I first read THE MOST DANGEROUS GAME by Richard Connell in the 6th grade and have been captivated by it ever since. Upon that initial reading, I was determined to one day write a modern thriller that paid tribute to Richard Connell’s classic tale, exploring the relationship between hunter and hunted. That tribute is the third novel in the James Reece series, SAVAGE SON. One of the most intriguing passages in THE MOST DANGEROUS GAME is this exchange between the protagonist, Sanger Rainsford, and the antagonist, General Zaroff, where the central theme of the narrative is revealed: “I wanted the ideal animal to hunt,” explained the general. “So I said, ‘What are the attributes of an ideal quarry?’ And the answer was, of course, ‘It must have courage, cunning, and, above all, it must be able to reason.’” “But no animal can reason,” objected Rainsford. “My dear fellow,” said the general, “there is one that can.”
Written by Geoffrey Household, a veteran of British Intelligence in World War II, ROGUE MALE was first published in 1939. It is almost unbelievable to me that as a student of the genre I did not discover Geoffrey Household earlier in life, especially considering what an influence he was on one of my literary heroes, David Morrell. I was leaving Poisoned Pen Bookstore in Scottsdale Arizona with industry icon Barbara Peters after interviewing my friend and fellow author Mark Greaney when a retro-looking book of matches near the front desk caught my eye. It pictured a man with a rifle in an elevated position looking down on what appeared to be a castle. ROGUE MALE was printed across the top of the matchbox and in smaller letters near the bottom was the name Geoffrey Household. I purchased the matchbox and immediately ordered the book which I read in one sitting. I was well into SAVAGE SON by this point, but it was Geoffrey Household’s seminal work that would bring it all together for me and lead me where I knew I must go. As a tribute to this classic thriller and its author, there are two sentences quite intentionally written into SAVAGE SON as a sign of respect to this legend of the genre. If you are picking up ROGUE MALE for the first time, pour yourself a brandy by the fire and transport yourself back to the world of 1939, a world on the brink of war.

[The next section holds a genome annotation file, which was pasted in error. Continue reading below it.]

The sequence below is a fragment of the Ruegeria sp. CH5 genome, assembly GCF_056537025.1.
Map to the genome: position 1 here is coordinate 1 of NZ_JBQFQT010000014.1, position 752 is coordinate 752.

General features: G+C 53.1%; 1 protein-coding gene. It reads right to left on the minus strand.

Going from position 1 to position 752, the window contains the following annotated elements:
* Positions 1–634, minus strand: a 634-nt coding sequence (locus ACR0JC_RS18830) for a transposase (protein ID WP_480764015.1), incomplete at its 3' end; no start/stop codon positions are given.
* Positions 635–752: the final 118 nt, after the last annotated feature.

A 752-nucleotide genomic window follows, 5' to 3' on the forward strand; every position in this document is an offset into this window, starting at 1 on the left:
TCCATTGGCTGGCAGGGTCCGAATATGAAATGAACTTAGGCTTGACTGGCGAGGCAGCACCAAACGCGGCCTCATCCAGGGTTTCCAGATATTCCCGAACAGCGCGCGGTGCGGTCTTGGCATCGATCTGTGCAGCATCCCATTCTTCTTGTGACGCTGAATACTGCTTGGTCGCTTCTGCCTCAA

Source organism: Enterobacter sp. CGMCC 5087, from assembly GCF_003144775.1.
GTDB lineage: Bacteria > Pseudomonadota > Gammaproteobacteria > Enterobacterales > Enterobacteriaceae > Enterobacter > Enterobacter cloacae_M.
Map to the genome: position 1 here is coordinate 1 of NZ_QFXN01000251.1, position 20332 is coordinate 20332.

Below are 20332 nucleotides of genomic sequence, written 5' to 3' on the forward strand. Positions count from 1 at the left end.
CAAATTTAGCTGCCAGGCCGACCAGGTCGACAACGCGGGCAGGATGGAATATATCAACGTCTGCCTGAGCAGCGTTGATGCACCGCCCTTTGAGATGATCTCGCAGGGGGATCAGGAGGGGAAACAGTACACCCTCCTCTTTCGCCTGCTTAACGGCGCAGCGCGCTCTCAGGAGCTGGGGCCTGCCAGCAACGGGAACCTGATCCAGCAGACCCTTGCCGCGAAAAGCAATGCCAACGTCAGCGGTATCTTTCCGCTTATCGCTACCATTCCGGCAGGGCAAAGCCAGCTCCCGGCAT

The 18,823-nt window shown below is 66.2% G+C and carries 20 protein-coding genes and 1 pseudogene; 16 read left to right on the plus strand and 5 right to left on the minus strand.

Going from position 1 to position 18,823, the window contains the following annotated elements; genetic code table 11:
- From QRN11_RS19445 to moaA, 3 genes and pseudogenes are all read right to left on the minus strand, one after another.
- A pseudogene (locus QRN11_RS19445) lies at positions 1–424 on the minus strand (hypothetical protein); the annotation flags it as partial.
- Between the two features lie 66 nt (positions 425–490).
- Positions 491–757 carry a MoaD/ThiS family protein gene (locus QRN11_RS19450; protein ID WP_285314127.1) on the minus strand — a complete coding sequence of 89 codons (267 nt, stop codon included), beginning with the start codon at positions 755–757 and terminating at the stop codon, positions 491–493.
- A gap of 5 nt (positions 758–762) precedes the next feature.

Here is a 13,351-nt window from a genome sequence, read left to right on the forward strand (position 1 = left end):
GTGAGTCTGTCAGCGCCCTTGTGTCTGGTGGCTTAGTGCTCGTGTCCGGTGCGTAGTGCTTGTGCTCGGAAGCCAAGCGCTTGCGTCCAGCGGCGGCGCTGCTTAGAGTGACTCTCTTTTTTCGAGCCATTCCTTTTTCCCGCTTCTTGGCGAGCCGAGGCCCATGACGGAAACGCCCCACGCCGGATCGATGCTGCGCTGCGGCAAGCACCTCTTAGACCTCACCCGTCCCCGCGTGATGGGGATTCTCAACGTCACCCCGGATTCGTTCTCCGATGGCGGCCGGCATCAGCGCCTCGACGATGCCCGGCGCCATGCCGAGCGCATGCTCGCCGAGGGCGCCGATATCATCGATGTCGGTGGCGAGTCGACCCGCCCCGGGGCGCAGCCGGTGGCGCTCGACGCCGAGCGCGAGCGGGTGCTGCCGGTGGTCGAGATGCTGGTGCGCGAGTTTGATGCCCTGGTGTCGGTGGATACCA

David Morrell$9.99 $9.19
“His name was Rambo, and he was just some nothing kid for all anybody knew, standing by the pump of a gas station at the outskirts of Madison, Kentucky.” Those words introduced the world to John Rambo in David Morrell’s 1972 classic thriller, FIRST BLOOD, though in the novel he is known simply as Rambo. I had already seen the 1982 movie starring Sylvester Stallone and read David Morrell’s THE BROTHERHOOD OF THE ROSE, the first in a trilogy that includes THE FRATERNITY OF THE STONE and THE LEAGUE OF NIGHT AND FOG when I finally read FIRST BLOOD. In fact, because of my age I had seen RAMBO: FIRST BLOOD PART II in the theater with my dad and had read David Morrell’s novelization of the screenplay before I read FIRST BLOOD. I was struck by how different the novel was from the film adaptation and how both were impactful for different reasons. The differences would be at the forefront of my mind over thirty years later as I advised on the script for the adaptation of my first novel, THE TERMINAL LIST. Never one to chase the market and one of, if not the best to ever ply the trade, David Morrell, “the father of the modern action novel,” is not just an author who continues to reinvent himself writing stories that make him and his readers “fuller, more significant people,” he is truly a “first rate version” of himself and an example for us all. With each and every project, David moves the genre forward. If you have seen the film but not cracked the cover to FIRST BLOOD, prepare yourself to get to know a character you might not fully recognize and for a story that will linger with you long after you’ve turned the final page.